Saint Sophia's graffiti: what medieval Ukrainians asked God for
Love confessions, curses and help requests: analysis of graffiti in Saint Sophia's Cathedral disrupts crucial myths about 11th century Kyiv
One of the coordinators of the National Preserve, "Sophia of Kyiv", Vyacheslav Kornienko, gave a lecture on graffiti, scratched on the walls of Ukrainian ancient temple. His research denies the belief that the majority of medieval people were illiterate and only the clergy and the elites could write.The study of graffiti indicates that the literacy was more wide-spread than it had been previously acknowledged.
The analysis of the writings reveals that many ordinary people, faithful to God, created the inscriptions with their requests or prayers to the Saints. What's more, the graffiti analysis shows that women often asked God to help them with love affairs. One of them, named Olena, made a writing on the icon of Saint Olena with the request to help her win attention of a man. This finding can put to doubt the historical claim that very few women knew how to write.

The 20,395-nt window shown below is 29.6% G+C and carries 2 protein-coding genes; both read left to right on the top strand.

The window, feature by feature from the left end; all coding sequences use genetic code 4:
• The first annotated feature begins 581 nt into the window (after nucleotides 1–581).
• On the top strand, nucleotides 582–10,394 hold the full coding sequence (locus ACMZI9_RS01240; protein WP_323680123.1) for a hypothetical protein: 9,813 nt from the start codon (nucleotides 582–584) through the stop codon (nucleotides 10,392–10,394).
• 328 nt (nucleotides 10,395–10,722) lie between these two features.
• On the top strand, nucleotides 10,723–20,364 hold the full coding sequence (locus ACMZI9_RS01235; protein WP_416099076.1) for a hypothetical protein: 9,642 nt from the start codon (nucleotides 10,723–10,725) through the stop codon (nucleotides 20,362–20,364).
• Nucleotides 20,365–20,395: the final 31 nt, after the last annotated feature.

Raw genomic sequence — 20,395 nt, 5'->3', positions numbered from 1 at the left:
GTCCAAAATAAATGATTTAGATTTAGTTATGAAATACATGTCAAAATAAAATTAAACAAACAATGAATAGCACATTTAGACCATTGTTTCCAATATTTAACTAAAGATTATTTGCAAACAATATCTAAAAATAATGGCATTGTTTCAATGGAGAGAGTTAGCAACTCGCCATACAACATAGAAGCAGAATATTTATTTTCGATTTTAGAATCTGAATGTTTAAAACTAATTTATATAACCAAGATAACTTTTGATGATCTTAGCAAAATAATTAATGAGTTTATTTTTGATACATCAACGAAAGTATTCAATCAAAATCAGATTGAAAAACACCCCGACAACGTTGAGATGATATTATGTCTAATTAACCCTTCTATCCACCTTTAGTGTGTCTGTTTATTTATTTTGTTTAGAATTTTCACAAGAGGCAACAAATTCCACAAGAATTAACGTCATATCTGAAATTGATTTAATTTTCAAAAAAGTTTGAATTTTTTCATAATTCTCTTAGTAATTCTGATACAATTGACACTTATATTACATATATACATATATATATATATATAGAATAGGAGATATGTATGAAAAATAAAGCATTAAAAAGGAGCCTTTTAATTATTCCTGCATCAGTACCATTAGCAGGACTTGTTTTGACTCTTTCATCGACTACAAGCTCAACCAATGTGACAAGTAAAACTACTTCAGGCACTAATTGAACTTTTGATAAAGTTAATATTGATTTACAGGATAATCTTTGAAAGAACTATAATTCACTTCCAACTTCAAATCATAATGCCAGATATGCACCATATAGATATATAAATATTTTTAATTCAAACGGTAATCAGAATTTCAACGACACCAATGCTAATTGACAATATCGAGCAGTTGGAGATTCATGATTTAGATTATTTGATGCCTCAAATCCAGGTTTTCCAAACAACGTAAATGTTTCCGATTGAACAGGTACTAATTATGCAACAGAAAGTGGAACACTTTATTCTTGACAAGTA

Despite that Saint Sophia Cathedral was a sanctuary, 11th century Kyiv residents had created graffiti with curses and swearings.Graffity says: "Kozma is a thief. Stolen meat. Let your legs twist. Amen."
These acts deny the piousness of the public and put to question the idea of "the golden age" when all the medieval people were extremely religious and god-fearing.
The researchers have also found that the images of cats were quite common on the walls of Saint Sophia. It can provoke a joke that people loved sharing cat pictures before the advent of the Internet and before it became mainstream.
Around 300 graffiti of great historical value have been preserved on the walls of Saint Sophia Cathedral.
Saint Sophia Cathedral is an architectual monument of Kievan Rus' which was built in the times of Yaroslav Mudry. The historical place is included in World Heritage List.